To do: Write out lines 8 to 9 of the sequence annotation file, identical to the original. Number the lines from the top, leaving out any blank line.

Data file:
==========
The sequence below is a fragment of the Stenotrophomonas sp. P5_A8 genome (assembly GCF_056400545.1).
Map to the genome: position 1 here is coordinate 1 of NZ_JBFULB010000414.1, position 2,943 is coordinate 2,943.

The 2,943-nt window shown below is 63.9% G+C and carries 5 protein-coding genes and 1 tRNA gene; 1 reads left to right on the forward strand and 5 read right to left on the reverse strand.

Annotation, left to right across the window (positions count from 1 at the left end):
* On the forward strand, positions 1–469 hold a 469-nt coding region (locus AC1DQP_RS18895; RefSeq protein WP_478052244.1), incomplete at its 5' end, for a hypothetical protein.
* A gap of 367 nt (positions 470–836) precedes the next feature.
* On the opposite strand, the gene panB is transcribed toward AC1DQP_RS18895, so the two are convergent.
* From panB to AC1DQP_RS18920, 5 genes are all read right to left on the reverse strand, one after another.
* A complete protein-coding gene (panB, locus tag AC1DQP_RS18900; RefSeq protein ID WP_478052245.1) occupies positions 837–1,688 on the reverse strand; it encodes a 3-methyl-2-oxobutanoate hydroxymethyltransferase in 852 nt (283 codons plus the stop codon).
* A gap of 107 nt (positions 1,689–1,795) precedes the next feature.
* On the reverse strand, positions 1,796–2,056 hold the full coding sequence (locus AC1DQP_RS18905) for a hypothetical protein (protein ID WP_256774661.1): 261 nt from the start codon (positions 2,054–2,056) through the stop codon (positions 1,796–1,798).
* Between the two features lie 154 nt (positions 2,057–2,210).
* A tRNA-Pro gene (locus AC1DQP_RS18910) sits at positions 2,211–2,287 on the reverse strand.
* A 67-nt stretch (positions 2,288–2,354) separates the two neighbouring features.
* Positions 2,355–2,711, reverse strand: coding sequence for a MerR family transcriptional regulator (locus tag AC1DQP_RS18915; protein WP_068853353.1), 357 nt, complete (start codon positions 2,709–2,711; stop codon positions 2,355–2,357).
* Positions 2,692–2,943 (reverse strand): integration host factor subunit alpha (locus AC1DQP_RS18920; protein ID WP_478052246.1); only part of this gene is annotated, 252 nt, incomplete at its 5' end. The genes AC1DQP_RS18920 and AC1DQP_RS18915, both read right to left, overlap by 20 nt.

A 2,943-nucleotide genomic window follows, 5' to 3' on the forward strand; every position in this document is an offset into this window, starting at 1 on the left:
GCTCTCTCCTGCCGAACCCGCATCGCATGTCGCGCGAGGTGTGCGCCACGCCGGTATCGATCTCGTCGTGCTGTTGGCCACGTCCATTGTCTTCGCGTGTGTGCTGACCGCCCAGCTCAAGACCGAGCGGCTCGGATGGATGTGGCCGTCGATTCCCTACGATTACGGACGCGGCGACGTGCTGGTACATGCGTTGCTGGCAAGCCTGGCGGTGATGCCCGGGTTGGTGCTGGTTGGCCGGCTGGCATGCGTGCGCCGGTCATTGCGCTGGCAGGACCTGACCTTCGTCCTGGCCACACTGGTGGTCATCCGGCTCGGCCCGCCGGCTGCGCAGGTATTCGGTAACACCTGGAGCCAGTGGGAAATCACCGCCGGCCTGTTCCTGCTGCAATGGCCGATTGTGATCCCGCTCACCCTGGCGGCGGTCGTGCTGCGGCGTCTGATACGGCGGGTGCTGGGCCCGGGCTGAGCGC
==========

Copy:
* From panB to AC1DQP_RS18920, 5 genes are all read right to left on the reverse strand, one after another.
* A complete protein-coding gene (panB, locus tag AC1DQP_RS18900; RefSeq protein ID WP_478052245.1) occupies positions 837–1,688 on the reverse strand; it encodes a 3-methyl-2-oxobutanoate hydroxymethyltransferase in 852 nt (283 codons plus the stop codon).